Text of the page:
Planes, Trains, Buses, and Ferries: Getting Around Western Europe
7 countries, 5 planes, 4 trains, 2 buses (One of which broke down, making this number, two, rather then one), and 1 ferry. That was my first six days in Europe, making it the most frenzied week of travel in my life. I did this, all the while, by getting in a car once, and that only by necessity, to catch a taxi from the U.S.A./France women’s soccer game in Glasgow on the opening day of the Summer Olympics so that I could make my flight to Belfast in time. Growing up the rural south, this was a stark difference from what I was used to. Until I had moved to San Francisco, I had never used any form of transportation other then a car to get around. Yet as I learned this summer, getting around Western Europe isn’t like getting around the rest of the world.
To no one’s surprise, this is the most convenient way to get around most parts of Europe. While flying is typically considered the most expensive form of transportation, plane travel in Europe can actually be budget-friendly if you play your cards right. Traveling from one European country to another can be as cheap as flying within the same state in the U.S. For example, flying from San Francisco to Los Angeles is $59, while flying from Liverpool, England to Barcelona, Spain on the same date is $32. However, it’s the luggage fees and add-ons (Even drinks that are complimentary on most U.S. carriers come for a price on European budget airlines) that quickly increase the price to fly in Europe. That $32 flight then could easily become a $100 flight. On many of the budget carriers you’re paying for very limited service and amenities, but with no longer then flights are, such as my 30-minute flight from Glasgow to Belfast, that doesn’t matter.
There’s just a certain romanticism to train travel in Europe. I believe part of this is due to the fact that train travel in so many destinations, such as the U.S., leaves much to be desired. There’s something almost movie-like about traveling through Europe via train. When was the last nostalgic train scene from a movie that was going through the heartland of America? However, as romantic and movie-like as train travel in Europe may be, it can also be the most expensive, especially if it’s a last-minute fare.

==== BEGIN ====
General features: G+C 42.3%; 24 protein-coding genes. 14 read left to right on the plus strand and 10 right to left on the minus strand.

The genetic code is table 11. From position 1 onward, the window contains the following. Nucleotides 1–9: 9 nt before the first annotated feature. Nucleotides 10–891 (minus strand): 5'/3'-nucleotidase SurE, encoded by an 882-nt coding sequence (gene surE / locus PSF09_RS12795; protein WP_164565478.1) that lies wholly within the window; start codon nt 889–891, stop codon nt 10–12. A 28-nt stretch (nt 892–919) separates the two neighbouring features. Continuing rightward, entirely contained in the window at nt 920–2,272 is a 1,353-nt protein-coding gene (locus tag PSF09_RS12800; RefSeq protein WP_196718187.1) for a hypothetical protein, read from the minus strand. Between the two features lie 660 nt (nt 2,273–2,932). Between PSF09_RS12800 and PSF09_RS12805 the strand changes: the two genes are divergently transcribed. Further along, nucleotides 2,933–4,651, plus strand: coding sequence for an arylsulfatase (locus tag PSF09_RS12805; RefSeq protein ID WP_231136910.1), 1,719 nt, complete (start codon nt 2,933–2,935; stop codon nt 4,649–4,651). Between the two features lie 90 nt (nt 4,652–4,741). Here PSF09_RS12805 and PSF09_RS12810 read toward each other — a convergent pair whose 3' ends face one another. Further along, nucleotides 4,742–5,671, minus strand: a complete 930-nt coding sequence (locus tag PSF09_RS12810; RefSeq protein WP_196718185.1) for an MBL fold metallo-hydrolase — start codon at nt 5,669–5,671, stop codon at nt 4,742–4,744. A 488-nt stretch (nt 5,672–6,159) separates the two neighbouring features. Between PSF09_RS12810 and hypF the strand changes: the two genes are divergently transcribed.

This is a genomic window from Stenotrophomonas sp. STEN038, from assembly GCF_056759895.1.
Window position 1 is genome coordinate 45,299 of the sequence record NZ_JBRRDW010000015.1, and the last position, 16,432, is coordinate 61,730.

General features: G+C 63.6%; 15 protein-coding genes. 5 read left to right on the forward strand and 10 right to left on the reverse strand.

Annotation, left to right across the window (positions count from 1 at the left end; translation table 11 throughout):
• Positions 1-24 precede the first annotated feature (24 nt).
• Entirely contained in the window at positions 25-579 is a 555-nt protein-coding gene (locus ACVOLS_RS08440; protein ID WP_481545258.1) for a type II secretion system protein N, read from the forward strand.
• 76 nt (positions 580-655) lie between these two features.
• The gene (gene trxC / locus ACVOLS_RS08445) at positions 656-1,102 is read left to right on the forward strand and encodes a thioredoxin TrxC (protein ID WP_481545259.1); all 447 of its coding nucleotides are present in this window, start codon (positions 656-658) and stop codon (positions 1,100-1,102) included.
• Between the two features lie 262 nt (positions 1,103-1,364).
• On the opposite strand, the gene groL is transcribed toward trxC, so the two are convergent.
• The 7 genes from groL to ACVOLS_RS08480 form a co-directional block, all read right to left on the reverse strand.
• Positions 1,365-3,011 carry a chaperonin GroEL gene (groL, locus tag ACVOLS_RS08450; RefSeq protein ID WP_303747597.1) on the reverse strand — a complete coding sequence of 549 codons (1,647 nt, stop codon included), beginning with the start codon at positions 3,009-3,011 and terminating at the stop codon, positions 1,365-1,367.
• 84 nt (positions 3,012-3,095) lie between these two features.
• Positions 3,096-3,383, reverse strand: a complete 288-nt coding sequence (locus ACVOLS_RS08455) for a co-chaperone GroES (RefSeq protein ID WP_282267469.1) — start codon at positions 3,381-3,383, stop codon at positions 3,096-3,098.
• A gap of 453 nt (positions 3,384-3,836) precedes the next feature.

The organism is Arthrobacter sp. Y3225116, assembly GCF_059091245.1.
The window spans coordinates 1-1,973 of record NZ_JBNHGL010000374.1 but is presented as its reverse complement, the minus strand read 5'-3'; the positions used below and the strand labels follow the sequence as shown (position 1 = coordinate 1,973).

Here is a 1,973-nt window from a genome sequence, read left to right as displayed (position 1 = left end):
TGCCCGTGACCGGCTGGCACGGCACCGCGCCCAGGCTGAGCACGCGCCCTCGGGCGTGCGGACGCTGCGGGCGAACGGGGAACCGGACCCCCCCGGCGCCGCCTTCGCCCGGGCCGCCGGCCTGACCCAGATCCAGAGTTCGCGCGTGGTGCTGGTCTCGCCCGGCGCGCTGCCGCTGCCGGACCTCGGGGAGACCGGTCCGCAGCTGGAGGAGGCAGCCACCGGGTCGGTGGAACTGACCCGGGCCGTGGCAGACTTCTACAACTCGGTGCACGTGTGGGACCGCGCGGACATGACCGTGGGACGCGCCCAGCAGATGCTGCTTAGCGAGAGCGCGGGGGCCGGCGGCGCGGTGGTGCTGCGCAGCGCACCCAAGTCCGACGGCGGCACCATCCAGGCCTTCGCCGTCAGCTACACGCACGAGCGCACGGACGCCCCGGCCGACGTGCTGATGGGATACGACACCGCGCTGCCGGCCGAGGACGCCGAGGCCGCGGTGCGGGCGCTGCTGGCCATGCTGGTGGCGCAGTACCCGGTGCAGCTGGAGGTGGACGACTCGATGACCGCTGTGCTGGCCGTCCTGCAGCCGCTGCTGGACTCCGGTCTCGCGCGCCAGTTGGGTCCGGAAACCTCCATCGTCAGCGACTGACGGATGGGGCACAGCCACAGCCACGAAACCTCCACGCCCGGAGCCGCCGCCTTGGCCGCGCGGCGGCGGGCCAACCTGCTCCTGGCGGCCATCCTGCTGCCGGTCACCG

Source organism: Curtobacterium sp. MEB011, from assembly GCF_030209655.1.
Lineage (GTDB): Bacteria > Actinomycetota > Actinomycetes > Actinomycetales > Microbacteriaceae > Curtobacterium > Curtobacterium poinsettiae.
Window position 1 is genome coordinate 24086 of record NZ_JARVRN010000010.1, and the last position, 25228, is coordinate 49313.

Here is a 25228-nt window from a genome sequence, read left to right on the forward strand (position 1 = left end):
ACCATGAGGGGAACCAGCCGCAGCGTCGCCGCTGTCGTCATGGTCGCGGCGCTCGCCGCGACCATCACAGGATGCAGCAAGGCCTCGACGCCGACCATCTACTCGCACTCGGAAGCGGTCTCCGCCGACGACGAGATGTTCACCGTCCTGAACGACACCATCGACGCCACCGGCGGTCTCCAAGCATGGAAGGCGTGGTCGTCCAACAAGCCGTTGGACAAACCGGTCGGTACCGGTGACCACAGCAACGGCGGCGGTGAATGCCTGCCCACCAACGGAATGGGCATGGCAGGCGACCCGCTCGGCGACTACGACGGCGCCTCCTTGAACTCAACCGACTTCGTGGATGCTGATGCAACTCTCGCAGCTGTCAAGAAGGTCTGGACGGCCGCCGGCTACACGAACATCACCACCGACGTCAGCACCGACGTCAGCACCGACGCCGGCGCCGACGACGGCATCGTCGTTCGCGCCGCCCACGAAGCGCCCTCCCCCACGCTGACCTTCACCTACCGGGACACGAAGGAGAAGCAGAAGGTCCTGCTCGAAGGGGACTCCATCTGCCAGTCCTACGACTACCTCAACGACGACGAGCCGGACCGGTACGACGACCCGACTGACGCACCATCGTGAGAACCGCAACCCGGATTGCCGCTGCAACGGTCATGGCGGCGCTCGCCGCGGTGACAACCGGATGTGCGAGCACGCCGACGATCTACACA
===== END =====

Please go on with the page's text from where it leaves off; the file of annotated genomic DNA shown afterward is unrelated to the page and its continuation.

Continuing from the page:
While you may be used to the train fares of many cities that are unchanging, whether bought days beforehand online or the day of travel at the ticket kiosk, that’s not always the case in Europe. Your best bet for low train fares are buying tickets ahead of time and doing so online. Otherwise, you may be like me, who saw my train fare from Belgium to Holland triple in price, simply because I didn’t buy the discounted rate a couple days ahead of time. Train routes around Europe can be exhaustive and at times complicated to those who aren’t accustomed to it, so I recommend spending time researching and talking to locals to help you better understand the train systems of the countries and cities you’re visiting. And yes, depending on where you’re going, there’s probably an app for that.
That romanticism of train travel can’t quite be said for traveling by bus in Europe. While bus travel in Europe is often the longest and least comfortable way to get around, it’s by far the cheapest. For the price of a European meal, you can buy a bus ticket from one country to the next. However, unpredictability may follow. My overnight bus ride from London to Glasgow actually saw two buses, since the first bus broke down. If legroom is important to you, try to be the first person on the bus to jockey for an exit row seat. If it’s sleep you’re after, consider the sleeper buses that are just starting to be put into service, such as Megabus’ sleeper, which for an extra $20-$30 gives you a bed, rather then an upright seat.
Last, but not least, what may be my favorite form of transportation, boats, or as more appropriately called when getting around Europe, ferries. Yes, it may be longer form of transportation, and yes, it may yield a higher risk of getting sick, and yes, it may not be as convenient, but let’s face it, being on a boat is just cooler. If T-Pain says it’s cooler to be on a boat (You’ve been warned: While the link is not sensual, spam, or a virus, it is not safe for work), then it must be. The perk of traveling by ferry is that you can really stretch your legs, wander around, and even do jumping jacks if you so please without people staring at you, as much. If you’re lucky, maybe you’ll find your way onto a ferry that has a bar. If you’re an Instragrammer, it’ll offer uninterrupted and unhindered views for snapping some photos, such as sunset or a view of the city as you’re coming in to dock. Fares can vary, for as low as $20, such as the ferry I took in the Canary Islands between Lanzarote and Fuerteventura, to over $100 for rides that cover greater distances.
What’s your transportation method of choice when traveling abroad?